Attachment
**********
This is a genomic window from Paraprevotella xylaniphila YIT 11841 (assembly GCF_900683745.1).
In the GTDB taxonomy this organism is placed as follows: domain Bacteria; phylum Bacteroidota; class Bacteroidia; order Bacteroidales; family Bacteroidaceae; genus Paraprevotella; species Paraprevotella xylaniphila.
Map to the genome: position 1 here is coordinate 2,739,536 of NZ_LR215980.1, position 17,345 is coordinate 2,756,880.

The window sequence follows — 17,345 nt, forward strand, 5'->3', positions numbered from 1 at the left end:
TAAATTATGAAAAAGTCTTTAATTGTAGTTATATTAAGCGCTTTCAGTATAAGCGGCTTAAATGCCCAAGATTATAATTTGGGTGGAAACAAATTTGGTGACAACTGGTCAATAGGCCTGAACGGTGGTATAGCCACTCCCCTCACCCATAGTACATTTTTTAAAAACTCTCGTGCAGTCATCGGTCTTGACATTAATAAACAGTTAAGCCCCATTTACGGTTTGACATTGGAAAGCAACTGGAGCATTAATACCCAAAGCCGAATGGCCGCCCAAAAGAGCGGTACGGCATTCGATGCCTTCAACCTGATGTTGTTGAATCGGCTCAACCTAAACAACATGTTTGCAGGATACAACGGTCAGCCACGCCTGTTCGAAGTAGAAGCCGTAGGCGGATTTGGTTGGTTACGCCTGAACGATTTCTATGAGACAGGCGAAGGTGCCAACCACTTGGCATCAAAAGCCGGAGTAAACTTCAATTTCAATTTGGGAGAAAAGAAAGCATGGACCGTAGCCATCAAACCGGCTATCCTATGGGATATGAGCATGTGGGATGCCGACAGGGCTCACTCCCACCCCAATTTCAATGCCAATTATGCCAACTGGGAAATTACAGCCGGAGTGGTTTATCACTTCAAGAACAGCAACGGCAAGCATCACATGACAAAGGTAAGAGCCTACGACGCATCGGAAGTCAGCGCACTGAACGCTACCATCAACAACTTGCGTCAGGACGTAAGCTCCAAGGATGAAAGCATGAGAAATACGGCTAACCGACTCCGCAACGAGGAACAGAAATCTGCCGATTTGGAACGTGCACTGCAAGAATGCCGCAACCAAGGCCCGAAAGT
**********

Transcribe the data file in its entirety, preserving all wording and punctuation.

This is a genomic window from Paraprevotella xylaniphila YIT 11841 (assembly GCF_900683745.1).
In the GTDB taxonomy this organism is placed as follows: domain Bacteria; phylum Bacteroidota; class Bacteroidia; order Bacteroidales; family Bacteroidaceae; genus Paraprevotella; species Paraprevotella xylaniphila.
Map to the genome: position 1 here is coordinate 2,739,536 of NZ_LR215980.1, position 17,345 is coordinate 2,756,880.

The window sequence follows — 17,345 nt, forward strand, 5'->3', positions numbered from 1 at the left end:
TAAATTATGAAAAAGTCTTTAATTGTAGTTATATTAAGCGCTTTCAGTATAAGCGGCTTAAATGCCCAAGATTATAATTTGGGTGGAAACAAATTTGGTGACAACTGGTCAATAGGCCTGAACGGTGGTATAGCCACTCCCCTCACCCATAGTACATTTTTTAAAAACTCTCGTGCAGTCATCGGTCTTGACATTAATAAACAGTTAAGCCCCATTTACGGTTTGACATTGGAAAGCAACTGGAGCATTAATACCCAAAGCCGAATGGCCGCCCAAAAGAGCGGTACGGCATTCGATGCCTTCAACCTGATGTTGTTGAATCGGCTCAACCTAAACAACATGTTTGCAGGATACAACGGTCAGCCACGCCTGTTCGAAGTAGAAGCCGTAGGCGGATTTGGTTGGTTACGCCTGAACGATTTCTATGAGACAGGCGAAGGTGCCAACCACTTGGCATCAAAAGCCGGAGTAAACTTCAATTTCAATTTGGGAGAAAAGAAAGCATGGACCGTAGCCATCAAACCGGCTATCCTATGGGATATGAGCATGTGGGATGCCGACAGGGCTCACTCCCACCCCAATTTCAATGCCAATTATGCCAACTGGGAAATTACAGCCGGAGTGGTTTATCACTTCAAGAACAGCAACGGCAAGCATCACATGACAAAGGTAAGAGCCTACGACGCATCGGAAGTCAGCGCACTGAACGCTACCATCAACAACTTGCGTCAGGACGTAAGCTCCAAGGATGAAAGCATGAGAAATACGGCTAACCGACTCCGCAACGAGGAACAGAAATCTGCCGATTTGGAACGTGCACTGCAAGAATGCCGCAACCAAGGCCCGAAAGT